I recommend waiting until you hear updated and actual demos before judging. Although, you are not wrong with Altiverb which I am looking to get as well as composer cloud. Great deal for students on that one.
I write a blog for stage 32. Have a look at it. https://www.stage32.com/blog/The-Five-Most-Powerful-Tools-a-Film-Score-C...
Anthony, please feel free to message me if you would like to hear my current demos and projects so you make a fair judgement of my work yourself. Nicholas, I looked at your blog and I agree with those 5 things. However, I do use all of them nowadays, some better than others, and some more effectively in certain pieces of mine over other pieces of mine. Especially the older stuff, when I was just learning how to use logic and virtual instruments. I Agree those sounded awful and amateurish which is why I would like to send Anthony my current demos if he is interested. I just want an equal chance to apply, not someone telling him not to look at me when they haven't heard any updated content. I've been working all year on just improving my compositions, since entering Berklee, and I believe I've done that. More recently, I have really intensified my focus on mixing my compositions (none of those pieces are online for the public). So yeah, I just want a chance to apply haha. Thanks!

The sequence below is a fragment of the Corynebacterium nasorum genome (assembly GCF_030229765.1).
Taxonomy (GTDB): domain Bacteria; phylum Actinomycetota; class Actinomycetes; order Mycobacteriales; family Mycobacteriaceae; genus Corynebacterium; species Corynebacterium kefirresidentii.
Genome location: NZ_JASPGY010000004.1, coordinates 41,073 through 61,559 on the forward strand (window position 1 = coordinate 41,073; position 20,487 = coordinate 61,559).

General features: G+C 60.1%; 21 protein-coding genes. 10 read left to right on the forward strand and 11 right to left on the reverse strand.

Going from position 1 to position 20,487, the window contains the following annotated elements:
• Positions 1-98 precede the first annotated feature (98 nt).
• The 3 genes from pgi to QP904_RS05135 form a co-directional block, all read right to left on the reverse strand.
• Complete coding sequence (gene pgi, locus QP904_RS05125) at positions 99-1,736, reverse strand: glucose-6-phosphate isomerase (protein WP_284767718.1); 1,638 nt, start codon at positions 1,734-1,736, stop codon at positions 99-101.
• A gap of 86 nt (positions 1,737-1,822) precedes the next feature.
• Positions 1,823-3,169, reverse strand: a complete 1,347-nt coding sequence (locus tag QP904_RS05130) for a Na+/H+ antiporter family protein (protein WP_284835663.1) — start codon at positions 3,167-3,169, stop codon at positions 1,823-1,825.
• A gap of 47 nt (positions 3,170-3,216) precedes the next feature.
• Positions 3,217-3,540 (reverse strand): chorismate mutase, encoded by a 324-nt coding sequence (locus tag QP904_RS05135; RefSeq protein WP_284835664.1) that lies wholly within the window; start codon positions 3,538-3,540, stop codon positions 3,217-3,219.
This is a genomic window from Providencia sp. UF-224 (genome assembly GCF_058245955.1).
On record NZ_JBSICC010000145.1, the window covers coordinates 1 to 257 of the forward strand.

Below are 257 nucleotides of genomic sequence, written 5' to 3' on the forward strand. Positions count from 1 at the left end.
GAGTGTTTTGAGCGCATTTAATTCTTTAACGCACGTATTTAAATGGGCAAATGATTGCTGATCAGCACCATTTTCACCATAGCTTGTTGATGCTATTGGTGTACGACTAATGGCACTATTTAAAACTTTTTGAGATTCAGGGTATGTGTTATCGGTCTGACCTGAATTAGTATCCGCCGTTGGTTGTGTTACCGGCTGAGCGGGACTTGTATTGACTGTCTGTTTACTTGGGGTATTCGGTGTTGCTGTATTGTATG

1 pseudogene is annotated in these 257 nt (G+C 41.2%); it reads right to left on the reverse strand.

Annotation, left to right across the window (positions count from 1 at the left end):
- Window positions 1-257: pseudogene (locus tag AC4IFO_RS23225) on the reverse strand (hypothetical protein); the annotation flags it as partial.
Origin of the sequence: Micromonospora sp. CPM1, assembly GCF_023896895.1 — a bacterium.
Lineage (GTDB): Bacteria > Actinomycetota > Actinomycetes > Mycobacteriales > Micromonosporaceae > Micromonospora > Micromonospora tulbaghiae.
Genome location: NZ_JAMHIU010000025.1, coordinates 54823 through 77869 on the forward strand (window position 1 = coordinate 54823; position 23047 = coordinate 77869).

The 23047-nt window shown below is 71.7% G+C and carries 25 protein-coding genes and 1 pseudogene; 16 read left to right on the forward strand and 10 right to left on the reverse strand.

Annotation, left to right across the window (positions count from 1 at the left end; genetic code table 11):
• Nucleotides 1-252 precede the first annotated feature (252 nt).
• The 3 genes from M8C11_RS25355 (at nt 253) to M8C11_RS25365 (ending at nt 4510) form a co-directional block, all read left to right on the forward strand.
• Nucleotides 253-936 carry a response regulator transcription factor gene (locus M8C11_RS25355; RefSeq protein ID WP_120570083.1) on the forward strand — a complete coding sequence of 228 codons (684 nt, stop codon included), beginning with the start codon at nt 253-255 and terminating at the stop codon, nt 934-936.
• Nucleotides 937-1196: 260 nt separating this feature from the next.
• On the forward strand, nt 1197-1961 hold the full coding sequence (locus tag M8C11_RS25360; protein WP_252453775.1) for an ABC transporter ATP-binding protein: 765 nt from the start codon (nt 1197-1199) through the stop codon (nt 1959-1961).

@Jake Lefkowitz, I like your music! I say you should apply and let the client be the judge! I'm a composer and learning every step of the way. We all have to gain experience somehow. :)
Thank you Shanika, i appreciate it! That's all I'm saying! Let Anthony decide for himself if he likes my work.
I rate the project! How many minutes i work is my own problem. I ask on the project a total prize.
You can check my creation on http//www.danloredan.com
Good morning! It's been a while since I checked Stage 32 but it's nice to be back with you guys, coffee in hand. It is true that you get what you pay for and that the more time us composers have, the FAR better the end result will be. The better films I have worked on, have the more experienced directors and they almost always get me on board before they have even start shooting. I just delivered music and sound design for a director in Texas and was given 2 months notice, worked 8 days, got paid well and had a handsome budget for musicians. It's no wonder that things are going well for that particular project. The director 'Robby Martinez' has a mindset of 'I am going to find the budget and make this picture memorable'. Period. To bring it back to the question about rate, composers need to know more details before giving a quote, as Brandi says, contact me directly if you would like to chat about working together and I am sure we can find something that will fit your budget - good budget = good music. Great budget = great music.
Thanks for all your assistance.